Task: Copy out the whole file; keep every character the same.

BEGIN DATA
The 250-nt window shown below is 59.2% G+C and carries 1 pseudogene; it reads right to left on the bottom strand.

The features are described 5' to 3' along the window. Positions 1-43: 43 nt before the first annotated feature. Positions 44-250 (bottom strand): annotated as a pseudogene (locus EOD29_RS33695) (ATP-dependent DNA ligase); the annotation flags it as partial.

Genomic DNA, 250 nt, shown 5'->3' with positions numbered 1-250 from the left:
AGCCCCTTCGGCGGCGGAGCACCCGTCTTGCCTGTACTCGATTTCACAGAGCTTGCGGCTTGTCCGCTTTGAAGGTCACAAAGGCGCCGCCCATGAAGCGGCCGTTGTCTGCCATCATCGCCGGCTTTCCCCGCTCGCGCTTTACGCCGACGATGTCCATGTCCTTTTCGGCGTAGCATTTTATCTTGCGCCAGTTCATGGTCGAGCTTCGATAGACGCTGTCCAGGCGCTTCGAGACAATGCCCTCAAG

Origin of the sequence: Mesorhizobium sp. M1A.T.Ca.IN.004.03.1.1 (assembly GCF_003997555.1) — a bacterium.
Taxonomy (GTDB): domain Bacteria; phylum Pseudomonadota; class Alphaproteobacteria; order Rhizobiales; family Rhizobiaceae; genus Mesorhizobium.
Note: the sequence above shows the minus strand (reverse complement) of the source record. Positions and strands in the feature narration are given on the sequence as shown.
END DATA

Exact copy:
The 250-nt window shown below is 59.2% G+C and carries 1 pseudogene; it reads right to left on the bottom strand.

The features are described 5' to 3' along the window. Positions 1-43: 43 nt before the first annotated feature. Positions 44-250 (bottom strand): annotated as a pseudogene (locus EOD29_RS33695) (ATP-dependent DNA ligase); the annotation flags it as partial.

Genomic DNA, 250 nt, shown 5'->3' with positions numbered 1-250 from the left:
AGCCCCTTCGGCGGCGGAGCACCCGTCTTGCCTGTACTCGATTTCACAGAGCTTGCGGCTTGTCCGCTTTGAAGGTCACAAAGGCGCCGCCCATGAAGCGGCCGTTGTCTGCCATCATCGCCGGCTTTCCCCGCTCGCGCTTTACGCCGACGATGTCCATGTCCTTTTCGGCGTAGCATTTTATCTTGCGCCAGTTCATGGTCGAGCTTCGATAGACGCTGTCCAGGCGCTTCGAGACAATGCCCTCAAG

Origin of the sequence: Mesorhizobium sp. M1A.T.Ca.IN.004.03.1.1 (assembly GCF_003997555.1) — a bacterium.
Taxonomy (GTDB): domain Bacteria; phylum Pseudomonadota; class Alphaproteobacteria; order Rhizobiales; family Rhizobiaceae; genus Mesorhizobium.
Note: the sequence above shows the minus strand (reverse complement) of the source record. Positions and strands in the feature narration are given on the sequence as shown.